To pay the bills (because music certainly doesn't, he confides), Gerald is a bike delivery person in Manhattan. His job requires stamina and vigor much like his music does, but it also comes with an element of danger, because biking in the streets of Manhattan means fighting traffic, tourists, and even opportunist thieves to get your cargo to its destination. He said he chose this job because of the freedom it provides. "I'm able to make time for my music this way. In three days I bang out 30 hours, and I can focus on playing the rest of the time." This job far from glamorous. It requires Gerald to work in all weather, from hot summer days with air quality advisories in effect to right up until the bridges are closed for impending hurricanes or even in literal blizzard conditions in the biting cold of winter. He's been hit by cars, crashed to avoid clueless pedestrians, and even jumped. It's not a job he loves, but it's a job he keeps for the sole purpose that it allows him to play music.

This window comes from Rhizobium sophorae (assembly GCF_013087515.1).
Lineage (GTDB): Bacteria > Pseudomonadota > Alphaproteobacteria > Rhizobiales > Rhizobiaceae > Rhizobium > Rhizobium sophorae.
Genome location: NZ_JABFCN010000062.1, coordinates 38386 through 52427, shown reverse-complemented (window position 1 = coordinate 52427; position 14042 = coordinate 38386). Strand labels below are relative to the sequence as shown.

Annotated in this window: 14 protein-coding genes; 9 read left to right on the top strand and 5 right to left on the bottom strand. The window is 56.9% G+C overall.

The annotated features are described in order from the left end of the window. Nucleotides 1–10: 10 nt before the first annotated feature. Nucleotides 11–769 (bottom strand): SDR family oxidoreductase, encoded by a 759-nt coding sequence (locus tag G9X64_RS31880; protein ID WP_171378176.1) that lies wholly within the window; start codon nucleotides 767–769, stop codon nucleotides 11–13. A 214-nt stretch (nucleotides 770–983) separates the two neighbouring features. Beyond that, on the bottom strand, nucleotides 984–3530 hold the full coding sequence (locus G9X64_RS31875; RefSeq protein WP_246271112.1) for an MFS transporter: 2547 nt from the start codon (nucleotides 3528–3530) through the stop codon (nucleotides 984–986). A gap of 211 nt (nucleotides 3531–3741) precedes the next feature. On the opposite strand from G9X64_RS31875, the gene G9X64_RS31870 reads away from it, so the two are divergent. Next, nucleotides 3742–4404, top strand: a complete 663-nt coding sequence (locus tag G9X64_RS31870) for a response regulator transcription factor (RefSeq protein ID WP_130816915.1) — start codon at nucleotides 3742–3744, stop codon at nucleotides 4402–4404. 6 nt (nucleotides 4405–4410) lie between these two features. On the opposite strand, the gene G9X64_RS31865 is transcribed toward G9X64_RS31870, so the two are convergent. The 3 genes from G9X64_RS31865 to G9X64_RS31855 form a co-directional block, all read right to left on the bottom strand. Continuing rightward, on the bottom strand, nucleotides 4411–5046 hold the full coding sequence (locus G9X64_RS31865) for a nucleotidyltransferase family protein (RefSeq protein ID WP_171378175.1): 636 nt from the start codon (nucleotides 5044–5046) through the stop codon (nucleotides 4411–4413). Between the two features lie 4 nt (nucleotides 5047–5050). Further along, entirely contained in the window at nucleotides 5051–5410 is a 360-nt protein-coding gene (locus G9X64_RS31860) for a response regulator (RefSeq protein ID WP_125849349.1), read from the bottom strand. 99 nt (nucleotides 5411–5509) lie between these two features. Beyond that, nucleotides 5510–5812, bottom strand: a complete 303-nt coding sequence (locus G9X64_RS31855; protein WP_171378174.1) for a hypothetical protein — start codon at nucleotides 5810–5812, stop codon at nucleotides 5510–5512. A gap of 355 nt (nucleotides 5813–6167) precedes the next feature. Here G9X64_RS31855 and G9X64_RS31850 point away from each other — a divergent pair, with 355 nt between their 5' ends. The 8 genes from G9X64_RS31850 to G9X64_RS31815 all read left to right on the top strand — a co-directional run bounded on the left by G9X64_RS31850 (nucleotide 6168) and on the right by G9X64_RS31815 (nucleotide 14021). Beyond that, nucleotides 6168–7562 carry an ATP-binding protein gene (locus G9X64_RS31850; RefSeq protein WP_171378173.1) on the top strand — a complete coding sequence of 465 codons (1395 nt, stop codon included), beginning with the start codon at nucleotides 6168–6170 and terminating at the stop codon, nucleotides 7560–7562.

Even with this grueling employment, which in this case generally pays pretty well if you don't factor in the risk of injury, Gerald doesn't have the financial independence he needs to live on music and delivering alone. He shares his Bushwick apartment with his girlfriend and a roommate. He has at times relied on AirBnB to help cover the rent. Most people pulling 60-hour workweeks don't have to rely on roommates or home sharing to make ends meet, but Gerald does for one very important reason: in New York City, music doesn't pay.
You'd think such hard work would cause Gerald to turn away from his music, but the struggles seem to have no effect on his drive. While another job with easier work less freedom to play might seem enticing to some, Gerald prefers toughing it out for sake of his craft. What keeps him pushing is the fact that has goals he is determined to reach. When we think of musicians, we often think they are guided by the idea of fame and fortune, but for Gerald, those are in the back of his mind, if they're thought of at all.